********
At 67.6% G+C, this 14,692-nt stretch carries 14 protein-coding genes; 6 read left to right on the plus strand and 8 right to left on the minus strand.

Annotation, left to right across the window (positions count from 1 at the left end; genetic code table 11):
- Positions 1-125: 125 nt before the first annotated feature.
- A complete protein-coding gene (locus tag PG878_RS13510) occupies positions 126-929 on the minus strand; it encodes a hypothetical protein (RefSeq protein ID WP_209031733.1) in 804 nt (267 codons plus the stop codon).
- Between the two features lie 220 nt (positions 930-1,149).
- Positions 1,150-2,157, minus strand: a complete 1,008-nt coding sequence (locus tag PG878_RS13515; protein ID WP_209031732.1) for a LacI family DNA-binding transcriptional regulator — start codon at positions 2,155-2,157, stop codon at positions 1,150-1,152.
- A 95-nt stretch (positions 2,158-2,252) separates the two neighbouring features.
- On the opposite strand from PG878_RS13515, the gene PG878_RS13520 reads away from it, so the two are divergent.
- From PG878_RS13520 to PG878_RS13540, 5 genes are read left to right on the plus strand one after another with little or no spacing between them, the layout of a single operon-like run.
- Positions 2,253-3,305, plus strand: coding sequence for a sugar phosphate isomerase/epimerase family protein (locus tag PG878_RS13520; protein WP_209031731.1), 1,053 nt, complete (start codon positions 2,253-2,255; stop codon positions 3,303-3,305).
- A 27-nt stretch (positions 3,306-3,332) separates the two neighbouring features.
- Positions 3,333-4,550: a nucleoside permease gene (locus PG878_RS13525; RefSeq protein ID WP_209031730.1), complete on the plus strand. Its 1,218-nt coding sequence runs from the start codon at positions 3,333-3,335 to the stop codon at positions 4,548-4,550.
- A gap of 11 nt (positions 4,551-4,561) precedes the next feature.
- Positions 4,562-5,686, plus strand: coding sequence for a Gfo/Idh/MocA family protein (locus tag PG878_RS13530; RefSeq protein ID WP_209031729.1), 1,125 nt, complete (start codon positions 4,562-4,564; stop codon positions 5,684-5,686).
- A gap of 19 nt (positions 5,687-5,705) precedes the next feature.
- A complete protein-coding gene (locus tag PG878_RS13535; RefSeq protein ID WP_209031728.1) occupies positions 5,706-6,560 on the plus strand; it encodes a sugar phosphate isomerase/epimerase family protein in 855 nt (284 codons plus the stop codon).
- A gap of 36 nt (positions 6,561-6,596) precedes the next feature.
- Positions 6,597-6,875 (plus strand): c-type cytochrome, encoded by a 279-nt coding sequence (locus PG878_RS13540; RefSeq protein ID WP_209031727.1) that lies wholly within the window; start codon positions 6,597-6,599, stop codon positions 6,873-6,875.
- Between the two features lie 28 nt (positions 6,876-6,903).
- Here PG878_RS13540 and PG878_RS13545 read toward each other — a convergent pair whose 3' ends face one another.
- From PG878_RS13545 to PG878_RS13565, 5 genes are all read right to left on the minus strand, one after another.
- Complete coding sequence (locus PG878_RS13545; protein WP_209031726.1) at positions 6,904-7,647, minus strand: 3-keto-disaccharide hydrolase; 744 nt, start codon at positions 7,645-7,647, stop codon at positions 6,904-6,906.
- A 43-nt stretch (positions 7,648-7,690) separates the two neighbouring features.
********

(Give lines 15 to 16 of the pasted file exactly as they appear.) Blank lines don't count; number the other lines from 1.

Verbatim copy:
- A gap of 19 nt (positions 5,687-5,705) precedes the next feature.
- A complete protein-coding gene (locus tag PG878_RS13535; RefSeq protein ID WP_209031728.1) occupies positions 5,706-6,560 on the plus strand; it encodes a sugar phosphate isomerase/epimerase family protein in 855 nt (284 codons plus the stop codon).